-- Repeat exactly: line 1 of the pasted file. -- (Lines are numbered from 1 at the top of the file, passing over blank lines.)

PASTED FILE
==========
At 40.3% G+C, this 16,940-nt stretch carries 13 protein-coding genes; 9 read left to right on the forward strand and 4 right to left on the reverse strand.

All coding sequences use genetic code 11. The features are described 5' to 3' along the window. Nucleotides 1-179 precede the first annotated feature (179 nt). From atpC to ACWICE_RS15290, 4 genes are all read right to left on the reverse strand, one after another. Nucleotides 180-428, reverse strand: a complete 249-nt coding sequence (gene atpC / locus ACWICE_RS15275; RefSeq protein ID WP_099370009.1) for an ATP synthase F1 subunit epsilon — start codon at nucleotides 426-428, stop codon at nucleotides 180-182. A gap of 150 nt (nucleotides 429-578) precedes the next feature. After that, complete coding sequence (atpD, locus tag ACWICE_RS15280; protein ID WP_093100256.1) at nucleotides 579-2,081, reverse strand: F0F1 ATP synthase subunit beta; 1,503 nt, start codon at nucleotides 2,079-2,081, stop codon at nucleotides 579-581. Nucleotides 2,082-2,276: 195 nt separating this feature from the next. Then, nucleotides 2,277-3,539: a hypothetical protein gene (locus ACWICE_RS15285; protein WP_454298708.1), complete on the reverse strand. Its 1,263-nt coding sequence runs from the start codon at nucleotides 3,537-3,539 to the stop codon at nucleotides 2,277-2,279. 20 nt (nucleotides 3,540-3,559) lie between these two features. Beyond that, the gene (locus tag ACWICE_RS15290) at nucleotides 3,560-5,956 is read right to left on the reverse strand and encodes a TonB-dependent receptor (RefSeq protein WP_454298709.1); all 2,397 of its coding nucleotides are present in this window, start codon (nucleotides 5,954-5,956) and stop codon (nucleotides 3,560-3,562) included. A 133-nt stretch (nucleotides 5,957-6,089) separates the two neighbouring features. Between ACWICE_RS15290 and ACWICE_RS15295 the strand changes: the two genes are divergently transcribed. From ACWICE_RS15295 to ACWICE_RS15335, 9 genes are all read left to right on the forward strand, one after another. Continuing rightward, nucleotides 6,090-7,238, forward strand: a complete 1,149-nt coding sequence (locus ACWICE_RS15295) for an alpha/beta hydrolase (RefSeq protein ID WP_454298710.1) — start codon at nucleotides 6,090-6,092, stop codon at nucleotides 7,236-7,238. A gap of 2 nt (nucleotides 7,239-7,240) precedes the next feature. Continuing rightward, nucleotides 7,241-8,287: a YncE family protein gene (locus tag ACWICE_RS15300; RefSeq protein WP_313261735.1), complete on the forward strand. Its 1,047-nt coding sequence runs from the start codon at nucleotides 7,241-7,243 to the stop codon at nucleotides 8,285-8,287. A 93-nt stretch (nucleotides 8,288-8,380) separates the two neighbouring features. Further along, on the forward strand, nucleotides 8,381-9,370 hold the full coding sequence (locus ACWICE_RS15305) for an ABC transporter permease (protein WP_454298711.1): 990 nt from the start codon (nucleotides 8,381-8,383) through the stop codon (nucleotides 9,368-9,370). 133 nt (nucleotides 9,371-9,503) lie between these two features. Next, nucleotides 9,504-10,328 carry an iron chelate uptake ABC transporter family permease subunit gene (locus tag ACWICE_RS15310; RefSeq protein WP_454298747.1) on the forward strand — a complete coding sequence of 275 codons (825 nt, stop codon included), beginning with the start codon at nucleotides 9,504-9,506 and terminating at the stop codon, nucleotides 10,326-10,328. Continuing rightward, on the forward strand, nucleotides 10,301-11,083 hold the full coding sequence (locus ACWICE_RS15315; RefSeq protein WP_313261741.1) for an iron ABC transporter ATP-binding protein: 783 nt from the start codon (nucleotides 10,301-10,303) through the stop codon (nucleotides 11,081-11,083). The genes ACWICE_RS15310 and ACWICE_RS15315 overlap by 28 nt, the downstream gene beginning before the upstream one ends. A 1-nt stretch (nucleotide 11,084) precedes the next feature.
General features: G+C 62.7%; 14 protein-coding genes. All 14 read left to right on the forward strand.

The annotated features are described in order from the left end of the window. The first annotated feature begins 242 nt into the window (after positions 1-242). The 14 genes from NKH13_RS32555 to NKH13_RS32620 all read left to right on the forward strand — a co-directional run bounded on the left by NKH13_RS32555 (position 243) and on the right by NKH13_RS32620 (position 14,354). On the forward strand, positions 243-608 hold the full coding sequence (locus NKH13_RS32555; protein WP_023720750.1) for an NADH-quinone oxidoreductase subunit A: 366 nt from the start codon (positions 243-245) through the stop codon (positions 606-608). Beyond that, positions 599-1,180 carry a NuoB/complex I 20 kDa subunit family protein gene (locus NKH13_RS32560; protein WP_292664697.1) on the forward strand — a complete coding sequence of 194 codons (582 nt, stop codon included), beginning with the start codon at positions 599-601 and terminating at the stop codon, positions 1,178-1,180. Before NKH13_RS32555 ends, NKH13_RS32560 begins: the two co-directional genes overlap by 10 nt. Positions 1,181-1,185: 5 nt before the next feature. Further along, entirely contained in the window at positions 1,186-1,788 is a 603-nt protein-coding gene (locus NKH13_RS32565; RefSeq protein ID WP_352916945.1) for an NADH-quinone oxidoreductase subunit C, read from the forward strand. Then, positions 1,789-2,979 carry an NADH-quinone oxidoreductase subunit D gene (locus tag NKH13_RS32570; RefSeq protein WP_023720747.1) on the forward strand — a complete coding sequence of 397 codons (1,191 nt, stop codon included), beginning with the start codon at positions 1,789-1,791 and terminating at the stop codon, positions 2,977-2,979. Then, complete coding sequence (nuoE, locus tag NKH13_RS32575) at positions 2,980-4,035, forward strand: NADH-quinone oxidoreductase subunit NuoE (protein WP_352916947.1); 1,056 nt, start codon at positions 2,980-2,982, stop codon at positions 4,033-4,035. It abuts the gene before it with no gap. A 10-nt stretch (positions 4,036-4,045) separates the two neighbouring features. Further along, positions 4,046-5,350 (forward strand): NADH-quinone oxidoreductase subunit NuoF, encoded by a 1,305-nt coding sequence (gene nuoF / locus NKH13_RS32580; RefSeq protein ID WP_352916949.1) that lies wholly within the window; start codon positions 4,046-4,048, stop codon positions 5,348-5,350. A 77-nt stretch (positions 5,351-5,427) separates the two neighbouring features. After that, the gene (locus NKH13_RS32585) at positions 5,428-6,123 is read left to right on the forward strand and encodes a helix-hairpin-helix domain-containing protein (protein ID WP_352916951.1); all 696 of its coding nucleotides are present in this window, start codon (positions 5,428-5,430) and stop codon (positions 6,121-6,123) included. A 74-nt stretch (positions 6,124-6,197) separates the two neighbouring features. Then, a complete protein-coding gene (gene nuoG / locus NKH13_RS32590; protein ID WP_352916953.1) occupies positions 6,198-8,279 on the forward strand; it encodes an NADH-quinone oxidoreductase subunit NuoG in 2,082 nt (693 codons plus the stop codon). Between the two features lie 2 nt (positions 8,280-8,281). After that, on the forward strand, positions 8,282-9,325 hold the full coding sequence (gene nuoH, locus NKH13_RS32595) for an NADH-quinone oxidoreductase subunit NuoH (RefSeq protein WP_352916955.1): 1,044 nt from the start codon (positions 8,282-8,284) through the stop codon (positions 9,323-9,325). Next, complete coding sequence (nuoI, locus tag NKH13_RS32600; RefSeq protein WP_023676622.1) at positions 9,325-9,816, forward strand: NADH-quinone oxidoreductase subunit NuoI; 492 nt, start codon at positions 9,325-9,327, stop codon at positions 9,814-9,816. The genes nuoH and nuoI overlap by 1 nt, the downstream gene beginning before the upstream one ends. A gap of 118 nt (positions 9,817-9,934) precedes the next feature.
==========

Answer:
At 40.3% G+C, this 16,940-nt stretch carries 13 protein-coding genes; 9 read left to right on the forward strand and 4 right to left on the reverse strand.